WordPress Plug-Ins That I’d Like to See

I’ve been using WordPress for various sites for a number of years. Rarely have I been able to use it as-is. Usually, I have to go into the code and make some changes to get things to work the way I want. But recently I was lectured by someone about this. I should be using plug-ins (AKA add-ons) instead of modifying code.
It is true that modifying the WordPress code has one huge disadvantage: it is very hard to update to the latest version of WordPress. Before any update, I need to go though the new files and add my little changes. It makes it a pain and I end up skipping updates because of it.
Writing my own plug-ins is no going to happen. Do I add WordPress to my growing list of expertise? There just isn’t enough room in my brain.
So if there are any WordPress plug-in programmers out there looking for some ideas. Here are four plug-ins that I would love to see. Or, if you know of a plug-in that does this, let me know.
1. Private Tags
Tags are a useful way to organize your posts. I use tags to indicate topics covered in a post. But I also use them for other things. For instance, if a post is to be included in newsletter number 43, I tag it n43. The problem is that those tags appear in lists and clouds that the public can see. I’d like to be able to indicate that a tag is “private” and not use it in lists and clouds that the public sees. The post should be visible, sure, just not that it is tagged with that particular tag.
2. Indented Paragraphs
This one has driven me crazy since the dawn of WordPress. I want each paragraph in a post to have a little space after it, to separate it from the next paragraph. In addition, I’d like the first line of each paragraph to be indented, like it would be in a book or newspaper.
Now, there are tons of ways to do this if you are writing a post. But what if you want to apply a change like this to all of your previous posts. This is difficult to do as a WordPress modification, and I’ve never seen it work quite right.
3. Daily Status Report: Number of users, plug-ins, comments, images, etc.
A common WordPress break-in technique includes the addition of plug-ins to your install. So you can avoid a lot by simply confirming that no new plug-ins have been added. A good way to do this is via email. I’d love a plug in that send me a status email every day with the number of plug-ins and any changes. And while it is doing that, it might as well tall me if any new users have been created, the number of comments added, etc. This would be a useful tool to look for any anomalies.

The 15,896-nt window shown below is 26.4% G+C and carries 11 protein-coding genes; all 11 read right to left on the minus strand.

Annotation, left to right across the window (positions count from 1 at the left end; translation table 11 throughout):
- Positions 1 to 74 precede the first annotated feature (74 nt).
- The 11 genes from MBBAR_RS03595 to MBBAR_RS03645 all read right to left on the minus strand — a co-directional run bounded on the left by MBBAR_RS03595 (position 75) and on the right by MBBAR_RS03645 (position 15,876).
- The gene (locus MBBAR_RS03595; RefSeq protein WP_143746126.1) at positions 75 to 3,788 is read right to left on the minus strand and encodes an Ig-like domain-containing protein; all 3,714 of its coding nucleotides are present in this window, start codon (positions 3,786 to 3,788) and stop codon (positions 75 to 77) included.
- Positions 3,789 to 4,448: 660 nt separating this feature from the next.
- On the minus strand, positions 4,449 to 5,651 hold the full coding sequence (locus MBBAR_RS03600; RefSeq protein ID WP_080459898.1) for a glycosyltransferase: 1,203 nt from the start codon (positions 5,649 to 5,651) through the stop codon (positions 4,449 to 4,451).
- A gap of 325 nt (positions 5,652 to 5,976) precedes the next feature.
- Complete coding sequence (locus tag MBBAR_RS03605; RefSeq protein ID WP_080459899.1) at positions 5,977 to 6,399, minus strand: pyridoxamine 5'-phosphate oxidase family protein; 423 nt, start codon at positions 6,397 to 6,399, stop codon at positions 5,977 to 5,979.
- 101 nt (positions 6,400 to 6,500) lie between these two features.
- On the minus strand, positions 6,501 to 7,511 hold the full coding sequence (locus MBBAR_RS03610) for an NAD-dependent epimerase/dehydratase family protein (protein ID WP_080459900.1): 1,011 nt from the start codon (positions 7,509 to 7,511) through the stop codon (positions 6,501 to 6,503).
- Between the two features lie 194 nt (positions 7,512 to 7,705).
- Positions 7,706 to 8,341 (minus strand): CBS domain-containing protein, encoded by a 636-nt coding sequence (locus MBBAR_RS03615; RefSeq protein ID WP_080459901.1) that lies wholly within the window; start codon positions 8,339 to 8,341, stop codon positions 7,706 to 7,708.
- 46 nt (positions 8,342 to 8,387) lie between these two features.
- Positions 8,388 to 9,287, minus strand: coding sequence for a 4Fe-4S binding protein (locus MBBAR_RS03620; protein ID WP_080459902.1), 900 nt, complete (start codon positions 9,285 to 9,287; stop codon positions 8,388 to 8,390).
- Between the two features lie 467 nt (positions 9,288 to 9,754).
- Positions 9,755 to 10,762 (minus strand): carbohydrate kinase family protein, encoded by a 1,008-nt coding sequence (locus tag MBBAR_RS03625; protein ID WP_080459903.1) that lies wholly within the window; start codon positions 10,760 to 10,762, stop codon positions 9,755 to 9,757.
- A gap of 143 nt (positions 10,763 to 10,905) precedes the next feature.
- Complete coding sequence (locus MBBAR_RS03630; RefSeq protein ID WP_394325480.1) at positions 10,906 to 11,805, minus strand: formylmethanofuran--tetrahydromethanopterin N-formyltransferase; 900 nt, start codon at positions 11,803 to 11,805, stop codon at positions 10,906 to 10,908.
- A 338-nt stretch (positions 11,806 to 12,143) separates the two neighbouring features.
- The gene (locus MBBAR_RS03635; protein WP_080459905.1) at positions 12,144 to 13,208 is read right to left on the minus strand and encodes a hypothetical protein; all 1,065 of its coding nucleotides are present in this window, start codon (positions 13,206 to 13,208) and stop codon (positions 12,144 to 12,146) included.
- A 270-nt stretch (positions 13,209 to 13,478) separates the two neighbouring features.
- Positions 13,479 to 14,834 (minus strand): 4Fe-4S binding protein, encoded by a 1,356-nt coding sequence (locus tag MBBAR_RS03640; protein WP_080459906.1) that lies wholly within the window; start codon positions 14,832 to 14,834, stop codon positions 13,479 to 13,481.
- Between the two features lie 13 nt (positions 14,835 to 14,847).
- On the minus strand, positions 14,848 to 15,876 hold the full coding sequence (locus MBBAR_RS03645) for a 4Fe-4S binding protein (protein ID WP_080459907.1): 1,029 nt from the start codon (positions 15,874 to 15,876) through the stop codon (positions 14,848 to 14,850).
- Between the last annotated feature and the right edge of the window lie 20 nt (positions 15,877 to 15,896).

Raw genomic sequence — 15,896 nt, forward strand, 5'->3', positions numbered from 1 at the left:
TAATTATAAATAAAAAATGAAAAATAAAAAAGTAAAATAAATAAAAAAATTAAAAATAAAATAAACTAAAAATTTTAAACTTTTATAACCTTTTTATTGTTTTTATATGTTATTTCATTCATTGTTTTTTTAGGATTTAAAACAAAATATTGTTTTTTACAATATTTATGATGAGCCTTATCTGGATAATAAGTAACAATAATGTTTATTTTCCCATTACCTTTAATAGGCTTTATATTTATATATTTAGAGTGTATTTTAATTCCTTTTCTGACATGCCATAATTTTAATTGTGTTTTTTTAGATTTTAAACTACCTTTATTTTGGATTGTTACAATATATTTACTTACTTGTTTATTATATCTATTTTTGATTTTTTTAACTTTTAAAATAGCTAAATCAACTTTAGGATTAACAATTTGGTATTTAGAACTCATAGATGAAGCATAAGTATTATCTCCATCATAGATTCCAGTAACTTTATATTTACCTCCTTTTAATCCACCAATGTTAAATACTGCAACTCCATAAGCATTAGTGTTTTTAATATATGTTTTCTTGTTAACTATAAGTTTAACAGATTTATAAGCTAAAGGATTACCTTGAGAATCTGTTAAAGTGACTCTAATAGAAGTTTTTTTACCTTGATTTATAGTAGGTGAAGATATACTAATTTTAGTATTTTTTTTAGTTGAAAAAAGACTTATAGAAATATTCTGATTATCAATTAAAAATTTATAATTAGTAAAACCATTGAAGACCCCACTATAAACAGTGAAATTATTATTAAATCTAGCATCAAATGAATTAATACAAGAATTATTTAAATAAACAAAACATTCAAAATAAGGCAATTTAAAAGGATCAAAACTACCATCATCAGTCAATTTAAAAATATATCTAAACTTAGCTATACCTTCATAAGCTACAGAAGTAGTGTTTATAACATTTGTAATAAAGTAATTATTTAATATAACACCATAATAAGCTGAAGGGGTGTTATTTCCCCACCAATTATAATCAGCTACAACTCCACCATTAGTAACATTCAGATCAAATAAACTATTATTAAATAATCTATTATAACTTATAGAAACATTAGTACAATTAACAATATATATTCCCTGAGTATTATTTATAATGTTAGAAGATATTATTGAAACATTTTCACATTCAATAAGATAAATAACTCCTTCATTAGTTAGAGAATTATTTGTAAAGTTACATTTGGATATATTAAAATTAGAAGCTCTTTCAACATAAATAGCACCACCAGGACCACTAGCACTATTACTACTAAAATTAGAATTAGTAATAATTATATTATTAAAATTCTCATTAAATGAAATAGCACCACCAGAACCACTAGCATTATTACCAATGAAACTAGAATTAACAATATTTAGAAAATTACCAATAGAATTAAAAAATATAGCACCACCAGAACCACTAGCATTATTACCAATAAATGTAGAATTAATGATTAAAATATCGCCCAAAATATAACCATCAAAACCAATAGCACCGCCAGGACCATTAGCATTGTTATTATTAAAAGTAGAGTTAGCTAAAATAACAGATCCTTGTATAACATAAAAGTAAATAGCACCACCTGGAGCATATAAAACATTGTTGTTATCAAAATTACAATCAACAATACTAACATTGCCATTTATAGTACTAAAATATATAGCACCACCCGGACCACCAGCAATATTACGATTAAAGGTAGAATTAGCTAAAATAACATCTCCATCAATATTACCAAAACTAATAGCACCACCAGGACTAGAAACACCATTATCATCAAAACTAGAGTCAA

4. Email Alert on Login
With all of the nasty people and bots out there targeting WordPress installations, I’ve come up with a variety of WordPress modifications to make it more secure. Some of those revolve around the fact that I rarely let people register for my sites — doing so only creates another ID and password for them to remember, a huge database of users for me to maintain, and doesn’t seem to cut down comment spam or have many other positive benefits.
So if someone tries to log on, it should be me. So I’ve modified WordPress to simply email me when someone logs on. Every once in a while I get someone (or a bot) trying to do this. I get their IP address and add them to my firewall. I also see what user name and ID they used, so I can monitor their attempts.
5. Access Restriction
I’ve seen the horrors of a WordPress break-in. It used to be able to happen no matter how secure your server, passwords or firewall was. Things are better with the latest versions of WordPress, but I’ve learned to take nothing for granted.
You should be able to restrict admin login, or access to any admin page, by things like IP address or even browser type. Not everyone has a static ID, but this could be useful for those of us that do. And perhaps the ability to change the standard directories and file names. So instead of wp-admin or wp-content it could be something else, which would really make it hard for a lot of the WordPress hacking scripts out there.
Now I know how to do all of these — I have done all of these — but as code base modifications, not plug-ins. I’m fine with that other than the pain it takes to update. But I think WordPress would be a better platform if some enterprising developer wrote plug-ins for all of these.

Posted on September 7, 2009 at 9:00 pm by Gary Rosenzweig · Permalink
In: General